UK cautioned about military aid to Ukraine
Scottish and Welsh ministers have said the British government took their budget funds for military aid to Ukraine, voicing concerns that it could set a precedent. The Treasury has told Scotland and Wales to contribute to a £1 billion ($1.2 billion) weapons package or have their budgets reduced.
Scottish Finance Secretary Kate Forbes said on Wednesday that Scotland agreed to provide the £65 million ($78.7 million) funding but only “on this occasion”. She cautioned that “this must not be seen as any kind of precedent,” while Welsh Finance Minister Rebecca Evans said she had been forced to set aside £30 million ($36.3 million) intended for “devolved areas like health and education”.
Devolved areas of the UK are controlled by ministers in the national parliaments of Scotland, Wales and Northern Ireland. Evans said it was “not right” to use their funds for military aid and defense, a non-devolved spending area. At the same time, she added that Wales will continue to provide humanitarian support for Ukrainians arriving in the country every day seeking refuge from the conflict.
The Scottish government said the money would be used to help fund “sophisticated air defense systems and thousands of pieces of vital kit for Ukrainian soldiers” in order to assist Kiev in fighting off Russia’s military offensive. Scotland has previously independently provided £4 million ($4.8 million) in basic humanitarian aid – health, water and sanitation and shelter – for Ukrainian refugees.
According to Welsh Education Minister Jeremy Miles, there was “no consultation” on the question of military aid, although a UK government spokesperson told the BBC it was incorrect “to say the Welsh government was not consulted…they were consulted and agreed to make a contribution.”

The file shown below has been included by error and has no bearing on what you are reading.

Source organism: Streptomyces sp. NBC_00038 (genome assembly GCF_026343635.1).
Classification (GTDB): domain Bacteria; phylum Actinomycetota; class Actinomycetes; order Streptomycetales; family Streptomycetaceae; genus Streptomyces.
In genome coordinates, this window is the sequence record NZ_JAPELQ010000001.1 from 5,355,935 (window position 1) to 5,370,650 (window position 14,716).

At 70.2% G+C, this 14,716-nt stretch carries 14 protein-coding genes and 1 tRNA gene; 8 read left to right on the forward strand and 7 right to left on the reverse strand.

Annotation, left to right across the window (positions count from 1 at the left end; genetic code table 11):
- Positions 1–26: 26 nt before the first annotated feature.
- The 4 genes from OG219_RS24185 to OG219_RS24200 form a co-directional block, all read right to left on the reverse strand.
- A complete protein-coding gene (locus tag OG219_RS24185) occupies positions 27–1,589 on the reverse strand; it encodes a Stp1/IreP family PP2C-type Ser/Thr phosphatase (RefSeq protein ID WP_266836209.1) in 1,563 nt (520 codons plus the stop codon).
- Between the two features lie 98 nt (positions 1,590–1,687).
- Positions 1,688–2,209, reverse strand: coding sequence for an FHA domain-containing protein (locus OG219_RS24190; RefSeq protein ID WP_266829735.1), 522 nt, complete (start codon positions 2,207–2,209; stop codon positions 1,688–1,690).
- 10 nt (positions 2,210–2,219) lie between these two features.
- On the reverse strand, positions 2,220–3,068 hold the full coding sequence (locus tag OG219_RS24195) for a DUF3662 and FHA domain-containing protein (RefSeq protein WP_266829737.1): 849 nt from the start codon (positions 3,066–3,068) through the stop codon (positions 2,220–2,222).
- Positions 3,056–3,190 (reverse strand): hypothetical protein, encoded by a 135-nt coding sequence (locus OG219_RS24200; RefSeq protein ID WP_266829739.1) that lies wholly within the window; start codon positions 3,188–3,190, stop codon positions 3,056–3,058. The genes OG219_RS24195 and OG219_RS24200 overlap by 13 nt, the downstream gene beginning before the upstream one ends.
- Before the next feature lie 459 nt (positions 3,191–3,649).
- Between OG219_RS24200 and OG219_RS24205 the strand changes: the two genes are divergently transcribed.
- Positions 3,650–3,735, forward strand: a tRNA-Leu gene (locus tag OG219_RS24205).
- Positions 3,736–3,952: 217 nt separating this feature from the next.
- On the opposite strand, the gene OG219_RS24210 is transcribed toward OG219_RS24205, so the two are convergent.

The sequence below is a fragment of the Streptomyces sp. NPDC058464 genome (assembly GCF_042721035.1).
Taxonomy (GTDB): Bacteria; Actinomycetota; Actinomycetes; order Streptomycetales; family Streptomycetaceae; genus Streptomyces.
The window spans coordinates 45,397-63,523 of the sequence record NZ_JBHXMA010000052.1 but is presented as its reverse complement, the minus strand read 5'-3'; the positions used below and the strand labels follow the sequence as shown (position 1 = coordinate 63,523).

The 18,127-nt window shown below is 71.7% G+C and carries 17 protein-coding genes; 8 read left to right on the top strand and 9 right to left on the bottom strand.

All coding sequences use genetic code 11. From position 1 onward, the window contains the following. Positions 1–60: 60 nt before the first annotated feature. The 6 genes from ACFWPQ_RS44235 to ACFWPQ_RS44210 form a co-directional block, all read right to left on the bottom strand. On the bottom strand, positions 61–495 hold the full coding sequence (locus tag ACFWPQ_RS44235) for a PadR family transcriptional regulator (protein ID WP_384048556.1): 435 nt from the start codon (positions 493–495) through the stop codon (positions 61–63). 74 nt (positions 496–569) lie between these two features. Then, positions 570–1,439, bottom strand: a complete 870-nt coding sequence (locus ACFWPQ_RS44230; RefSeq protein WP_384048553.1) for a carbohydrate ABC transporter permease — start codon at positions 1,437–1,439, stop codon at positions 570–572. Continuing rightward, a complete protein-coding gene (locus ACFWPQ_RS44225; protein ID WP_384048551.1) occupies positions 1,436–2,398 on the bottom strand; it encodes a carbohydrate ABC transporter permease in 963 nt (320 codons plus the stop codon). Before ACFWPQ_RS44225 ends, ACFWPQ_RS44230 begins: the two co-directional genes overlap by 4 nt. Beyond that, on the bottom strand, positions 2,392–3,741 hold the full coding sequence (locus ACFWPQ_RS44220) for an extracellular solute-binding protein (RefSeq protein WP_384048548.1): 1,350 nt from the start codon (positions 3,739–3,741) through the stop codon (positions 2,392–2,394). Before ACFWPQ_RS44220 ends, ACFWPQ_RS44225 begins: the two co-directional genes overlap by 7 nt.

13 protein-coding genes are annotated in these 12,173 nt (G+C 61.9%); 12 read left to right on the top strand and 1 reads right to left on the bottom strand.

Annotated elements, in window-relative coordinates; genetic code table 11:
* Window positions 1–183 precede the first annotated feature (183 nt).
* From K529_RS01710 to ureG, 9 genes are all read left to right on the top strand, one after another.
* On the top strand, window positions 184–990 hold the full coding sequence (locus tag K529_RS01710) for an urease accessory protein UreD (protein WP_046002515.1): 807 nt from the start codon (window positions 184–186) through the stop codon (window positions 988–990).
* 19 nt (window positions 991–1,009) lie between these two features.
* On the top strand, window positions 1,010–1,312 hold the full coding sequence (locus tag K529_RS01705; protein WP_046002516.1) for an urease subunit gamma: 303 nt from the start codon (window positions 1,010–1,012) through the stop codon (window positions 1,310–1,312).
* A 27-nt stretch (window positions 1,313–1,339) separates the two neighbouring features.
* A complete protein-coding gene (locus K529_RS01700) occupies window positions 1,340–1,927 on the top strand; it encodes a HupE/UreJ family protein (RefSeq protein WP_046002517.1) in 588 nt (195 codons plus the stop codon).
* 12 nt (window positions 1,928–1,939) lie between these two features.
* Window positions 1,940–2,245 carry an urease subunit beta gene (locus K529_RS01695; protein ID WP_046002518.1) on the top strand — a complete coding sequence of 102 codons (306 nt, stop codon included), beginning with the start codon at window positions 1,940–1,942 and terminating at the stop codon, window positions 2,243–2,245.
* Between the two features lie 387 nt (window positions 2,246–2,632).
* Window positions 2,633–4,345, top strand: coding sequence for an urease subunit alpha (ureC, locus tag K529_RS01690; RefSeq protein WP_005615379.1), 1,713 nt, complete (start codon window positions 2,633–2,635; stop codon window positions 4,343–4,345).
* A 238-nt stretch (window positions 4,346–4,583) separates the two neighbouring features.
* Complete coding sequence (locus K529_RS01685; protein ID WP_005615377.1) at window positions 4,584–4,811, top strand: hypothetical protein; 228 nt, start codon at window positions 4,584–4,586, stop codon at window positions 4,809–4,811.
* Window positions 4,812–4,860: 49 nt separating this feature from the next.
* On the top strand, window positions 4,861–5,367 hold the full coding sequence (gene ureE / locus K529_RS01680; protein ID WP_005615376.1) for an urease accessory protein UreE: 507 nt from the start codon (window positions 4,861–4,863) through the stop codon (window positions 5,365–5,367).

Simon Clarke, Chief Secretary to the Treasury, asked the devolved administrations to contribute to a £1 billion fund to supply Ukraine with state-of-the-art equipment by either directly handing over the money from their budgets or by accepting a reduction from block grants they receive from Westminster.
The UK Treasury “strongly disagreed” with the Scottish minister’s characterization of the aid request, saying that various government departments had been urged to contribute through their underspend. It also refuted claims that the move constitutes a precedent for raiding devolved budgets for reserved spending areas. “This is a response to an extraordinary crisis”, the spokesperson was quoted as saying by The Daily Telegraph.
The British media has described the request as highly unusual, as such spending usually comes from Westminster.
The UK has been one of the strongest backers of Ukraine since the start of the Russian offensive four months ago. This week it promised to provide an additional £1 billion ($1.2 billion) to support the Ukrainian Armed Forces, taking the overall military aid given to Kiev to £2.3 billion ($2.8 billion).The package includes various types of weaponry, including M270 Multiple Launch rocket systems, light anti-tank weapons and armored vehicles.
Moscow has repeatedly warned against supplies of weapons to Ukraine from the US, UK and other allied nations, saying it will only prolong the fighting, while increasing the risk of a direct military confrontation between Russia and the West.
The concerns over devolved budget funds being used by the UK government came as Scottish First Minister Nicola Sturgeon announced on Tuesday a target date of October 19, 2023 for a second referendum on independence from the UK.